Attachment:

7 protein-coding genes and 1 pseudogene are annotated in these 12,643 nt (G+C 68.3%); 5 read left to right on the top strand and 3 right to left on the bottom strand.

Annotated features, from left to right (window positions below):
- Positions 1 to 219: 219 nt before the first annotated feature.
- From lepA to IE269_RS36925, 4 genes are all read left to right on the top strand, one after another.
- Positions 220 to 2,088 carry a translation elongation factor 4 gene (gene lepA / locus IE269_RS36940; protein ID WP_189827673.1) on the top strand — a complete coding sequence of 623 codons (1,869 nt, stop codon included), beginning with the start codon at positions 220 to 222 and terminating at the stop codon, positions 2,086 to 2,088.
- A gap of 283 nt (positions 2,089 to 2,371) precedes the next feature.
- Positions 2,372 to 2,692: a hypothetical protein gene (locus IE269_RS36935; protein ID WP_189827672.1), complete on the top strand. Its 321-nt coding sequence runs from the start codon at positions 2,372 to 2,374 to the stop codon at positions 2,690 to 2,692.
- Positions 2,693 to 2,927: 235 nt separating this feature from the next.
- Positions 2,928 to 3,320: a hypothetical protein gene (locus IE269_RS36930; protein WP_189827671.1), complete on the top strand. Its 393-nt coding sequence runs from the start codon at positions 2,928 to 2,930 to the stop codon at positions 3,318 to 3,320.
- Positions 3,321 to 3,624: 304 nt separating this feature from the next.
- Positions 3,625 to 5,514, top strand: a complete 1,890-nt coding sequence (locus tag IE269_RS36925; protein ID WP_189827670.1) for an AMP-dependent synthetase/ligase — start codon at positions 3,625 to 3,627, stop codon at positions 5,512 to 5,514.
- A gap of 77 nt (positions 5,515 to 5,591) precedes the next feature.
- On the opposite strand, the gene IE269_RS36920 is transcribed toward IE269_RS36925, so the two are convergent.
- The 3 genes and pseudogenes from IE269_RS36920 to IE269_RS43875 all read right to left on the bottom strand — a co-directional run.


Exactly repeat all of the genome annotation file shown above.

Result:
7 protein-coding genes and 1 pseudogene are annotated in these 12,643 nt (G+C 68.3%); 5 read left to right on the top strand and 3 right to left on the bottom strand.

Annotated features, from left to right (window positions below):
- Positions 1 to 219: 219 nt before the first annotated feature.
- From lepA to IE269_RS36925, 4 genes are all read left to right on the top strand, one after another.
- Positions 220 to 2,088 carry a translation elongation factor 4 gene (gene lepA / locus IE269_RS36940; protein ID WP_189827673.1) on the top strand — a complete coding sequence of 623 codons (1,869 nt, stop codon included), beginning with the start codon at positions 220 to 222 and terminating at the stop codon, positions 2,086 to 2,088.
- A gap of 283 nt (positions 2,089 to 2,371) precedes the next feature.
- Positions 2,372 to 2,692: a hypothetical protein gene (locus IE269_RS36935; protein ID WP_189827672.1), complete on the top strand. Its 321-nt coding sequence runs from the start codon at positions 2,372 to 2,374 to the stop codon at positions 2,690 to 2,692.
- Positions 2,693 to 2,927: 235 nt separating this feature from the next.
- Positions 2,928 to 3,320: a hypothetical protein gene (locus IE269_RS36930; protein WP_189827671.1), complete on the top strand. Its 393-nt coding sequence runs from the start codon at positions 2,928 to 2,930 to the stop codon at positions 3,318 to 3,320.
- Positions 3,321 to 3,624: 304 nt separating this feature from the next.
- Positions 3,625 to 5,514, top strand: a complete 1,890-nt coding sequence (locus tag IE269_RS36925; protein ID WP_189827670.1) for an AMP-dependent synthetase/ligase — start codon at positions 3,625 to 3,627, stop codon at positions 5,512 to 5,514.
- A gap of 77 nt (positions 5,515 to 5,591) precedes the next feature.
- On the opposite strand, the gene IE269_RS36920 is transcribed toward IE269_RS36925, so the two are convergent.
- The 3 genes and pseudogenes from IE269_RS36920 to IE269_RS43875 all read right to left on the bottom strand — a co-directional run.